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Spokane, Washington  Est. May 19, 1883
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Students at Washington State School for the Blind celebrate independence

UPDATED: Fri., Oct. 15, 2021

By Griffin Reilly The Columbian

White Cane Day was first established as a holiday to promote the cane as a symbol of safety for the blind and visually impaired. Today, it’s become a symbol of independence.

On Thursday, students from the Washington State School for the Blind celebrated the holiday with outdoor walks and demonstrations throughout Vancouver.

Because the COVID-19 pandemic has largely kept us inside more than usual over the past year (and change), students are excited to get back outside, said Ashley Woodruff, an orientation and mobility specialist for the school.

“It’s a day to celebrate,” Woodruff said. “We encourage our students to get experience with multiple different kinds of transportation. That’s really empowering for them.”

Though the white cane first emerged in the 1930s as a way for the visually impaired to be safely recognized by motorists, it was in 1964 that President Lyndon B. Johnson declared Oct. 15 as White Cane Safety day — the only nationally recognized holiday for the blind.

The School for the Blind celebrated one day early this year due to scheduling conflicts on the holiday itself. Students spent the school day venturing throughout the city, including gatherings at the waterfront, Fort Vancouver National Historic Site and Pearson Air Museum. Others took a trip to Portland to ride local public transportation.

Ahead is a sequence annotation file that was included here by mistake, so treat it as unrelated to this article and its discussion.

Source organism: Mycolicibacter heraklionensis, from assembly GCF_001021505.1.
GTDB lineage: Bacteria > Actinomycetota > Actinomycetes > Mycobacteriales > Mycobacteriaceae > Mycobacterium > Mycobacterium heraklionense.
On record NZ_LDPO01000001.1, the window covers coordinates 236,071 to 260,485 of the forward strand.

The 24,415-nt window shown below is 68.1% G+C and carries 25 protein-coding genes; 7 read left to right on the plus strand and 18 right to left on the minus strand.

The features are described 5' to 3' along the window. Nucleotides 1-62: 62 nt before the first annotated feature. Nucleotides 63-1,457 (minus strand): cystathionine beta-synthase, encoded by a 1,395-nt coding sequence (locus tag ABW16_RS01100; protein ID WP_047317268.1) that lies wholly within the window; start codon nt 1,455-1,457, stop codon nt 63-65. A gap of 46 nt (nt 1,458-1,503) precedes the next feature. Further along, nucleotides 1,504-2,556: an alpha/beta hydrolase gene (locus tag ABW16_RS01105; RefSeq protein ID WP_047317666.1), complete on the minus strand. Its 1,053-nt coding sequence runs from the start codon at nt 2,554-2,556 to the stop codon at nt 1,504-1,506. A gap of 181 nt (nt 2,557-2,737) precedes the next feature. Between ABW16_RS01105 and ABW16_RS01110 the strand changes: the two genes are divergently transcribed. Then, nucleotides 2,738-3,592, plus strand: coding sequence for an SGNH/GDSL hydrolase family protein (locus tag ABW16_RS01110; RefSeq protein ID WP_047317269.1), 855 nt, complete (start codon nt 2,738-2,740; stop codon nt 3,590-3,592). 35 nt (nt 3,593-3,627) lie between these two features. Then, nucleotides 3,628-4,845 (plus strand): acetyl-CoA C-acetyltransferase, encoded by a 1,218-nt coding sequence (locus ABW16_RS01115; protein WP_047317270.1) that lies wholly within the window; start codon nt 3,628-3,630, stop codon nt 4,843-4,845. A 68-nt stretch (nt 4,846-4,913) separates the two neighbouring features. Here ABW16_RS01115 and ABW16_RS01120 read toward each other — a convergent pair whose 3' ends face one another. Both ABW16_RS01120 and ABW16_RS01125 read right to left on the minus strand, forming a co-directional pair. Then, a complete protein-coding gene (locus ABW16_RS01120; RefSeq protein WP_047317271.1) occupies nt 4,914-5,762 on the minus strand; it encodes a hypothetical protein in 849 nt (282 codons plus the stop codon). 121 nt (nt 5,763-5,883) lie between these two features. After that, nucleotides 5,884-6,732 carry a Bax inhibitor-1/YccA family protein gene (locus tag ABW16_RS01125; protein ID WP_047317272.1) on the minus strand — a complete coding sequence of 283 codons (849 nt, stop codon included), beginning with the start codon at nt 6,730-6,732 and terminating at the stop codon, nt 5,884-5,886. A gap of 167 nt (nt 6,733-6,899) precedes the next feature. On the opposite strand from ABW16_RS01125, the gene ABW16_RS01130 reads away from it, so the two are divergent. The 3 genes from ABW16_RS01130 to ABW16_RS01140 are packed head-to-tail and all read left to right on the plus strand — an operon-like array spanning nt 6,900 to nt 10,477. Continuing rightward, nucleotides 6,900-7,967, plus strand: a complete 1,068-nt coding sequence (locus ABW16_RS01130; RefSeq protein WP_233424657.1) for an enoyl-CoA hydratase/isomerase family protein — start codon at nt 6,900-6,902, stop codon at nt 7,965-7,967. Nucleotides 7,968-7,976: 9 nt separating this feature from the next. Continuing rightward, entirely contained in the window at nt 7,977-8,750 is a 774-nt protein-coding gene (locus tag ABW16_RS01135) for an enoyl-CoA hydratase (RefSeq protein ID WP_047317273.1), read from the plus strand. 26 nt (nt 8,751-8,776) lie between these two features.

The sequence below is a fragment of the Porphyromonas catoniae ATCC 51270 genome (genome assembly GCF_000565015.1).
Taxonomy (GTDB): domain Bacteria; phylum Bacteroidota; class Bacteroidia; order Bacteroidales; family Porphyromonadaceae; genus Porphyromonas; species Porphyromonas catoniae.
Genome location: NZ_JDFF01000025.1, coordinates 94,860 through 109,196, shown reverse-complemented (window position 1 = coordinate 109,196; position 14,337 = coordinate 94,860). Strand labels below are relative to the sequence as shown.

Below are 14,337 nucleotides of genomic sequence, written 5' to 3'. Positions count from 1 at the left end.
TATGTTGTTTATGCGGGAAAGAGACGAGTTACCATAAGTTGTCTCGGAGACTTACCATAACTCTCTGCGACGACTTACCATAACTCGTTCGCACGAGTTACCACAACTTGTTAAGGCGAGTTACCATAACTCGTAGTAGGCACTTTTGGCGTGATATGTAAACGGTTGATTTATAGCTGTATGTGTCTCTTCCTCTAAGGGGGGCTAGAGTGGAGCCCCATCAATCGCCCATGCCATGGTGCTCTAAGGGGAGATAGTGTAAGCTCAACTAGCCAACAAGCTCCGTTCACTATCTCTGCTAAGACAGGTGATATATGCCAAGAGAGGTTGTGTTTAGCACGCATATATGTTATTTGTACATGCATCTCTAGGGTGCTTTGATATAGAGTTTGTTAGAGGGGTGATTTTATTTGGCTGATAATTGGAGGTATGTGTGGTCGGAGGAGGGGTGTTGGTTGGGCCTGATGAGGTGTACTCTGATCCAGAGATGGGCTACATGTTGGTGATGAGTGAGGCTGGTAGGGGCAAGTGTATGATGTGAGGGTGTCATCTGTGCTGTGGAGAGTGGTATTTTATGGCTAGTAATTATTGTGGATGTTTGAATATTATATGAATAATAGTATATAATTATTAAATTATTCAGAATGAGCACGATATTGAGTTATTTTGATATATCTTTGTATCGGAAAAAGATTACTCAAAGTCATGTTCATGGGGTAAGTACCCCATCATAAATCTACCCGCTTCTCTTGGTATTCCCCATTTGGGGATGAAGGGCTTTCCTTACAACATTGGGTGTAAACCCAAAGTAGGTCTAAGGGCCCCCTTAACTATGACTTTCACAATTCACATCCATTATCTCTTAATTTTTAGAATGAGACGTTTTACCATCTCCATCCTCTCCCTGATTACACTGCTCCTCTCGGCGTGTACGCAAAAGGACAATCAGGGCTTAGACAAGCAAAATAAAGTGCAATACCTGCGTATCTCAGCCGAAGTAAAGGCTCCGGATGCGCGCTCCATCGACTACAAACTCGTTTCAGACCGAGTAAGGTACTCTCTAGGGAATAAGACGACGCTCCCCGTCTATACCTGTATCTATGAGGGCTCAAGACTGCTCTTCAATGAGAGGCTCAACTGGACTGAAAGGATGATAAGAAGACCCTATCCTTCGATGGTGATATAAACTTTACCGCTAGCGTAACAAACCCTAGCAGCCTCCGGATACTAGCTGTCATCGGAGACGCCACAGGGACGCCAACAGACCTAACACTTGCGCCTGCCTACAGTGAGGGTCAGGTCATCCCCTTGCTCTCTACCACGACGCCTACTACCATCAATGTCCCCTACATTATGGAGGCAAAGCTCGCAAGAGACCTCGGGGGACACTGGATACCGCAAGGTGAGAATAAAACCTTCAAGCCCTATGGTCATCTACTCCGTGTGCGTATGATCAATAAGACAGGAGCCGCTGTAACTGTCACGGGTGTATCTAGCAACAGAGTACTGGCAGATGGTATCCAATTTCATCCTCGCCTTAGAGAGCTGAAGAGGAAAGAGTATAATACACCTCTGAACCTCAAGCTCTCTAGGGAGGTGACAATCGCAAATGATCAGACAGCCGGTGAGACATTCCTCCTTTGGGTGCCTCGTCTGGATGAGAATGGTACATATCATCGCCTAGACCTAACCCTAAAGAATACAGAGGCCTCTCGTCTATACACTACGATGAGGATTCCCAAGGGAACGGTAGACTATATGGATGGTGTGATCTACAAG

Amanda Rodda, a teacher at the school, led one group of students through the park and parade grounds at Fort Vancouver. Despite typical Northwest rain, she and the students were excited to be out and about — especially because it meant they had a chance to get out of the classroom for a few hours.

“I love White Cane Day because it means we don’t have to do any assignments,” said one student — whose sentiments were met with laughter and agreement from her peers.

Though just in their early teens or younger, the students each stressed the importance of how the cane represents their ability to get around independently.

“You’re a pretty independent kid. You don’t want someone holding your arm and dragging you around, right?” Rodda asked one of her students.

“Um, no thank you,” the student responded — another comment that elicited giggles from the group.

That same student recalled how White Cane Days from years past have held some of her favorite memories. She recalled a time two years ago when her class celebrated by going to Esther Short Park, where one statue in particular featured vivid and detailed descriptions.

Last year, the holiday was largely limited to virtual celebrations and organized remote instruction on the history and importance of how it has changed since the 1960s. Students were encouraged to get out and walk with their canes, but the pandemic prevented the chance to organize in-person gatherings.

As Rodda’s students prepared to continue on their route, some said they were excited to visit the airfield. Others rejoiced at the chance to stop by the fort’s gift shop. Regardless of weather or destination, they said, the holiday is far more exciting than the days of online learning that defined the last year and a half.

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